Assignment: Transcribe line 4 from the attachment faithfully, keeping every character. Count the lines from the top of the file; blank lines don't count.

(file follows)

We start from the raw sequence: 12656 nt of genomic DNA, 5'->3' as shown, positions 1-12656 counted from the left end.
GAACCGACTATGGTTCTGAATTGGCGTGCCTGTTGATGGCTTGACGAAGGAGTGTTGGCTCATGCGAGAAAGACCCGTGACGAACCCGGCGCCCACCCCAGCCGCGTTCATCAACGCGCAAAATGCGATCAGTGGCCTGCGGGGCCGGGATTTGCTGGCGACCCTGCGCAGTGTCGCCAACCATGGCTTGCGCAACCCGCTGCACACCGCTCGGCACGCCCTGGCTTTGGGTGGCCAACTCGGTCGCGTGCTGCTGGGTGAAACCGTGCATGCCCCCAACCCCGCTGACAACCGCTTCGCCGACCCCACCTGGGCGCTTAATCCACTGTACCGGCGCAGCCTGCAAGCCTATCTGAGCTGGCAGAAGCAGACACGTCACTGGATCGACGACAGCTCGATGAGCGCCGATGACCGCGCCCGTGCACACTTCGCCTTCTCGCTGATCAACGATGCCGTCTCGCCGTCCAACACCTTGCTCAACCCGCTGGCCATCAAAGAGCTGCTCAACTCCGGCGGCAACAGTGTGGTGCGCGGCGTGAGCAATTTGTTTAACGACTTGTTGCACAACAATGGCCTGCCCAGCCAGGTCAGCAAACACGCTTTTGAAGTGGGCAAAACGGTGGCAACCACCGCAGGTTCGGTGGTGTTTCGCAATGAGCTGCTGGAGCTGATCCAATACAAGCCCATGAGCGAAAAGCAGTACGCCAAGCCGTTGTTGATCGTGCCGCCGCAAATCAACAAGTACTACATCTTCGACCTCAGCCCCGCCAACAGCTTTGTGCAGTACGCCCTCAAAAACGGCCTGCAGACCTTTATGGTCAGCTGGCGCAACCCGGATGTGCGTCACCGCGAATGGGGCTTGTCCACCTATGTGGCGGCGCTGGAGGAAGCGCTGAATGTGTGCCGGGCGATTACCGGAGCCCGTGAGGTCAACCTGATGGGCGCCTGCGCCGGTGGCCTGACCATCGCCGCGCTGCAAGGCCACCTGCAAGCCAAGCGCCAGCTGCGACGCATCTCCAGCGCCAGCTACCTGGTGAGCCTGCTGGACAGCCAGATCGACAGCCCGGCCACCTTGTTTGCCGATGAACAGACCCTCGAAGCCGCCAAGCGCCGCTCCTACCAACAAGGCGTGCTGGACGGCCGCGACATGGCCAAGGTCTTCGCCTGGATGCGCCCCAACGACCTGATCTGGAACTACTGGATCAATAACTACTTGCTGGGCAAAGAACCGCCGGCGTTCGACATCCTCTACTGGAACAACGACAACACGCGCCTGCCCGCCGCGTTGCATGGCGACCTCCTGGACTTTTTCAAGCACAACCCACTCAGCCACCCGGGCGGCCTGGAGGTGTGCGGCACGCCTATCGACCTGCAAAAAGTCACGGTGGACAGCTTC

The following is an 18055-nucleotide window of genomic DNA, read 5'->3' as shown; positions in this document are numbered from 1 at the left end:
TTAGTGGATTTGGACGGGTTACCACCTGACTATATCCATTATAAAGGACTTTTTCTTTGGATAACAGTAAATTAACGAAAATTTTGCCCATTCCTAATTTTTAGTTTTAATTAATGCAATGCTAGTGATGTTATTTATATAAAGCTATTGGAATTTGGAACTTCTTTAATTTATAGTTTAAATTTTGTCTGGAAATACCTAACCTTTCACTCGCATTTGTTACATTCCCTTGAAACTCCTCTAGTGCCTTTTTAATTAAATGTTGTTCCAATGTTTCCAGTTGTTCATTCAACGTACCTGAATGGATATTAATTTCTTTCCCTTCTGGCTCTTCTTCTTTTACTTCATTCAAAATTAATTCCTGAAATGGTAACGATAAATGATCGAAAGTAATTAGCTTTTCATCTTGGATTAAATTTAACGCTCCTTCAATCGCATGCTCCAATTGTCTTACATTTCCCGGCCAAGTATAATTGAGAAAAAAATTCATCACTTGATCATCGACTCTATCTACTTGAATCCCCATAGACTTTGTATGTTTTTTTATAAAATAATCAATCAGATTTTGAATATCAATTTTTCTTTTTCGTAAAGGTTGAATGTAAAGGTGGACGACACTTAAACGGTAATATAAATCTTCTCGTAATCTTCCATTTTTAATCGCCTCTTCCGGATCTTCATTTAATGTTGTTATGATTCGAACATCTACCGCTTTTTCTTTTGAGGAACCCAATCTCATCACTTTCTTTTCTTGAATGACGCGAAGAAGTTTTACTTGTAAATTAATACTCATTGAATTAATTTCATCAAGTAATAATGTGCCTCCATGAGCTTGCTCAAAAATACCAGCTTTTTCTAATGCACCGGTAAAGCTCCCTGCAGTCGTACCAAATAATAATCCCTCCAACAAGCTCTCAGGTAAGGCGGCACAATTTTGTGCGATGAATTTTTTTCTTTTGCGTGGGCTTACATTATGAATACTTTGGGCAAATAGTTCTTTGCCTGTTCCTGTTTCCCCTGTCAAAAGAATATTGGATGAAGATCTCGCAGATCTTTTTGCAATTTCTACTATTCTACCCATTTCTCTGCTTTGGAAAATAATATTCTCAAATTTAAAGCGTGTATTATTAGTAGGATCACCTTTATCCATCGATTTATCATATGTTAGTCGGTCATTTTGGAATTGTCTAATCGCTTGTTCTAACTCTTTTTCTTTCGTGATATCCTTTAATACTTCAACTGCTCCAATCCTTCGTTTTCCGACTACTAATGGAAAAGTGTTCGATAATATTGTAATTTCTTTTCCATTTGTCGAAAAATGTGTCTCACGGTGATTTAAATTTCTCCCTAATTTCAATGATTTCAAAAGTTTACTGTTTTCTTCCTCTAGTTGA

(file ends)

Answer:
TTAGTGGATTTGGACGGGTTACCACCTGACTATATCCATTATAAAGGACTTTTTCTTTGGATAACAGTAAATTAACGAAAATTTTGCCCATTCCTAATTTTTAGTTTTAATTAATGCAATGCTAGTGATGTTATTTATATAAAGCTATTGGAATTTGGAACTTCTTTAATTTATAGTTTAAATTTTGTCTGGAAATACCTAACCTTTCACTCGCATTTGTTACATTCCCTTGAAACTCCTCTAGTGCCTTTTTAATTAAATGTTGTTCCAATGTTTCCAGTTGTTCATTCAACGTACCTGAATGGATATTAATTTCTTTCCCTTCTGGCTCTTCTTCTTTTACTTCATTCAAAATTAATTCCTGAAATGGTAACGATAAATGATCGAAAGTAATTAGCTTTTCATCTTGGATTAAATTTAACGCTCCTTCAATCGCATGCTCCAATTGTCTTACATTTCCCGGCCAAGTATAATTGAGAAAAAAATTCATCACTTGATCATCGACTCTATCTACTTGAATCCCCATAGACTTTGTATGTTTTTTTATAAAATAATCAATCAGATTTTGAATATCAATTTTTCTTTTTCGTAAAGGTTGAATGTAAAGGTGGACGACACTTAAACGGTAATATAAATCTTCTCGTAATCTTCCATTTTTAATCGCCTCTTCCGGATCTTCATTTAATGTTGTTATGATTCGAACATCTACCGCTTTTTCTTTTGAGGAACCCAATCTCATCACTTTCTTTTCTTGAATGACGCGAAGAAGTTTTACTTGTAAATTAATACTCATTGAATTAATTTCATCAAGTAATAATGTGCCTCCATGAGCTTGCTCAAAAATACCAGCTTTTTCTAATGCACCGGTAAAGCTCCCTGCAGTCGTACCAAATAATAATCCCTCCAACAAGCTCTCAGGTAAGGCGGCACAATTTTGTGCGATGAATTTTTTTCTTTTGCGTGGGCTTACATTATGAATACTTTGGGCAAATAGTTCTTTGCCTGTTCCTGTTTCCCCTGTCAAAAGAATATTGGATGAAGATCTCGCAGATCTTTTTGCAATTTCTACTATTCTACCCATTTCTCTGCTTTGGAAAATAATATTCTCAAATTTAAAGCGTGTATTATTAGTAGGATCACCTTTATCCATCGATTTATCATATGTTAGTCGGTCATTTTGGAATTGTCTAATCGCTTGTTCTAACTCTTTTTCTTTCGTGATATCCTTTAATACTTCAACTGCTCCAATCCTTCGTTTTCCGACTACTAATGGAAAAGTGTTCGATAATATTGTAATTTCTTTTCCATTTGTCGAAAAATGTGTCTCACGGTGATTTAAATTTCTCCCTAATTTCAATGATTTCAAAAGTTTACTGTTTTCTTCCTCTAGTTGA